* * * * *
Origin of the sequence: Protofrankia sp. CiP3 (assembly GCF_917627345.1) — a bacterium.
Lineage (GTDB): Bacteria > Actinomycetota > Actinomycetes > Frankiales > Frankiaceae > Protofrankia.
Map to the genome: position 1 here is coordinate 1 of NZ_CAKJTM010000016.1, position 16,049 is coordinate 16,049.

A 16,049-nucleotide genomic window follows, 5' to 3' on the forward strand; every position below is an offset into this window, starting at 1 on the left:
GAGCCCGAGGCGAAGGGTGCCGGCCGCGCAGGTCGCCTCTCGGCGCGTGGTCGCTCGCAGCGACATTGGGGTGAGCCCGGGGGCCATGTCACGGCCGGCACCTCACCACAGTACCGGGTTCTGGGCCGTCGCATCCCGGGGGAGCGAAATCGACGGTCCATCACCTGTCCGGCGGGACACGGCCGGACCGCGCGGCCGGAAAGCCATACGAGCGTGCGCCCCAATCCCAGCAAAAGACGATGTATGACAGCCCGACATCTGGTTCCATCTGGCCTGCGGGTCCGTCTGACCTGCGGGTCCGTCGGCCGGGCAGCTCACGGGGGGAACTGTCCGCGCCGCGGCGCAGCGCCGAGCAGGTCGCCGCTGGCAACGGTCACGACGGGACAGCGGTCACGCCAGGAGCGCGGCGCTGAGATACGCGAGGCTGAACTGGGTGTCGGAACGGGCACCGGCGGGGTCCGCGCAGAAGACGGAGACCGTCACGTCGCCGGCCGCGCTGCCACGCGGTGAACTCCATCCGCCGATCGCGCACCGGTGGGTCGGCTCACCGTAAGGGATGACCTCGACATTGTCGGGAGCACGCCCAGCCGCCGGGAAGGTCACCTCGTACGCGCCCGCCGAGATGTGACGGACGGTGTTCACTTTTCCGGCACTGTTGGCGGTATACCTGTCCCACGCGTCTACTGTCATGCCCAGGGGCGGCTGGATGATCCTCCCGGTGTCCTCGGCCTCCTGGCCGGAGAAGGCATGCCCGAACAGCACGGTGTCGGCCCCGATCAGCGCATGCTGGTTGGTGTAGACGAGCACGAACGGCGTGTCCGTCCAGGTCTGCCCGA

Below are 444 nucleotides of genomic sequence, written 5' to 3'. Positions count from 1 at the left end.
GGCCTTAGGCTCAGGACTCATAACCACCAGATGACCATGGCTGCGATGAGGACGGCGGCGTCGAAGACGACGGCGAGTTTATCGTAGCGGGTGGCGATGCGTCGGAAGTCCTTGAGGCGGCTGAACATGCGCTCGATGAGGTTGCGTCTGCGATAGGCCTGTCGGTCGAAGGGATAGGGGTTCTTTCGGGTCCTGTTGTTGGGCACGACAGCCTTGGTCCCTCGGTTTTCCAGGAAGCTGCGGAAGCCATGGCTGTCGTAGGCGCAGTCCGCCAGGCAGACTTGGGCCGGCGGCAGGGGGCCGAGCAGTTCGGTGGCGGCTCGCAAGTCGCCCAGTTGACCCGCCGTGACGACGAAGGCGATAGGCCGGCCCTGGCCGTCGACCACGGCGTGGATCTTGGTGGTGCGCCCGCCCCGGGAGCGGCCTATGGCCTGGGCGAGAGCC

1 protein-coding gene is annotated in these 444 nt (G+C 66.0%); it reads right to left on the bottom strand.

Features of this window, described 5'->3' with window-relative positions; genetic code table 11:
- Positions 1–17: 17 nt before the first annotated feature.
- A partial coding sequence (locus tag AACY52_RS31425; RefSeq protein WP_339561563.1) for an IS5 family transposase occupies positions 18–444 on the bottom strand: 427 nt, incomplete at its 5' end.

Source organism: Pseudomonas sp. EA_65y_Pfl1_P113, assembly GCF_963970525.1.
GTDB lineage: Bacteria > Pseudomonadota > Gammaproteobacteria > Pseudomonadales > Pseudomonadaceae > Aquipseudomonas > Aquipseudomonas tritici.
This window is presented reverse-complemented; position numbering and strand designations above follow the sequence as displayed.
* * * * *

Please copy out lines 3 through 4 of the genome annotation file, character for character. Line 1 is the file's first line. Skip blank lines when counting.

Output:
Map to the genome: position 1 here is coordinate 1 of NZ_CAKJTM010000016.1, position 16,049 is coordinate 16,049.

A 16,049-nucleotide genomic window follows, 5' to 3' on the forward strand; every position below is an offset into this window, starting at 1 on the left: